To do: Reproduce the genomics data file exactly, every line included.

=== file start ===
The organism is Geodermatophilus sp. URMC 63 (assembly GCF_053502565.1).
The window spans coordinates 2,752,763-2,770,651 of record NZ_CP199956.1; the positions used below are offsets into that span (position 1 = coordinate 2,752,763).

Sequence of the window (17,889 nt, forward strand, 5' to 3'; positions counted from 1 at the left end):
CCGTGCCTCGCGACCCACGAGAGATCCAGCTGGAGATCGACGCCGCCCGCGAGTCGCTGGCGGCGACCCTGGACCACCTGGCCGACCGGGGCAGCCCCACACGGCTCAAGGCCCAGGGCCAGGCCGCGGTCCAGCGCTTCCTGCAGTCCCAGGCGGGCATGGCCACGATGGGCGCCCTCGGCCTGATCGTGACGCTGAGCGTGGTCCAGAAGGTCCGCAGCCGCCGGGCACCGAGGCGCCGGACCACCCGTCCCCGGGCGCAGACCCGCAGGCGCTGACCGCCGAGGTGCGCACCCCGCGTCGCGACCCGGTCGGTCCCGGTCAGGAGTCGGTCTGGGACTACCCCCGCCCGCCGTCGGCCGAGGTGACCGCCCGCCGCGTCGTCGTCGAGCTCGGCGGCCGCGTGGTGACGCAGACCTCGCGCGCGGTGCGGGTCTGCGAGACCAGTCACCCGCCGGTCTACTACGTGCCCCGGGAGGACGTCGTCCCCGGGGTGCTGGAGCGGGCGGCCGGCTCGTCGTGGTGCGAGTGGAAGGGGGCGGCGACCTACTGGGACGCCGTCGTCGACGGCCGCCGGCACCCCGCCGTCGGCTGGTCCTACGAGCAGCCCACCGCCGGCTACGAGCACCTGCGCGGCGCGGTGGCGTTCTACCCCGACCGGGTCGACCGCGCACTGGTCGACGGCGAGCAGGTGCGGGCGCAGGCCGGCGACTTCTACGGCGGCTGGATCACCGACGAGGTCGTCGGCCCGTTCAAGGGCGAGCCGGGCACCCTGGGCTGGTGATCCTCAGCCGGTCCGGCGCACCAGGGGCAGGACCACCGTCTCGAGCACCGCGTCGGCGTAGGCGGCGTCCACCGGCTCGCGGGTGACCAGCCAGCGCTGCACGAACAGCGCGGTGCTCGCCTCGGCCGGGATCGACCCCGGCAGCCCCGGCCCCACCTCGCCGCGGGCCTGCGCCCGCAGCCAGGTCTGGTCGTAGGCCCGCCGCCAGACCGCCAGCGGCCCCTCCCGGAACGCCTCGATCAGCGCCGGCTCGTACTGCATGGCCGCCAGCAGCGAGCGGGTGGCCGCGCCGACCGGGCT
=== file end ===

The organism is Geodermatophilus sp. URMC 63 (assembly GCF_053502565.1).
The window spans coordinates 2,752,763-2,770,651 of record NZ_CP199956.1; the positions used below are offsets into that span (position 1 = coordinate 2,752,763).

Sequence of the window (17,889 nt, forward strand, 5' to 3'; positions counted from 1 at the left end):
CCGTGCCTCGCGACCCACGAGAGATCCAGCTGGAGATCGACGCCGCCCGCGAGTCGCTGGCGGCGACCCTGGACCACCTGGCCGACCGGGGCAGCCCCACACGGCTCAAGGCCCAGGGCCAGGCCGCGGTCCAGCGCTTCCTGCAGTCCCAGGCGGGCATGGCCACGATGGGCGCCCTCGGCCTGATCGTGACGCTGAGCGTGGTCCAGAAGGTCCGCAGCCGCCGGGCACCGAGGCGCCGGACCACCCGTCCCCGGGCGCAGACCCGCAGGCGCTGACCGCCGAGGTGCGCACCCCGCGTCGCGACCCGGTCGGTCCCGGTCAGGAGTCGGTCTGGGACTACCCCCGCCCGCCGTCGGCCGAGGTGACCGCCCGCCGCGTCGTCGTCGAGCTCGGCGGCCGCGTGGTGACGCAGACCTCGCGCGCGGTGCGGGTCTGCGAGACCAGTCACCCGCCGGTCTACTACGTGCCCCGGGAGGACGTCGTCCCCGGGGTGCTGGAGCGGGCGGCCGGCTCGTCGTGGTGCGAGTGGAAGGGGGCGGCGACCTACTGGGACGCCGTCGTCGACGGCCGCCGGCACCCCGCCGTCGGCTGGTCCTACGAGCAGCCCACCGCCGGCTACGAGCACCTGCGCGGCGCGGTGGCGTTCTACCCCGACCGGGTCGACCGCGCACTGGTCGACGGCGAGCAGGTGCGGGCGCAGGCCGGCGACTTCTACGGCGGCTGGATCACCGACGAGGTCGTCGGCCCGTTCAAGGGCGAGCCGGGCACCCTGGGCTGGTGATCCTCAGCCGGTCCGGCGCACCAGGGGCAGGACCACCGTCTCGAGCACCGCGTCGGCGTAGGCGGCGTCCACCGGCTCGCGGGTGACCAGCCAGCGCTGCACGAACAGCGCGGTGCTCGCCTCGGCCGGGATCGACCCCGGCAGCCCCGGCCCCACCTCGCCGCGGGCCTGCGCCCGCAGCCAGGTCTGGTCGTAGGCCCGCCGCCAGACCGCCAGCGGCCCCTCCCGGAACGCCTCGATCAGCGCCGGCTCGTACTGCATGGCCGCCAGCAGCGAGCGGGTGGCCGCGCCGACCGGGCT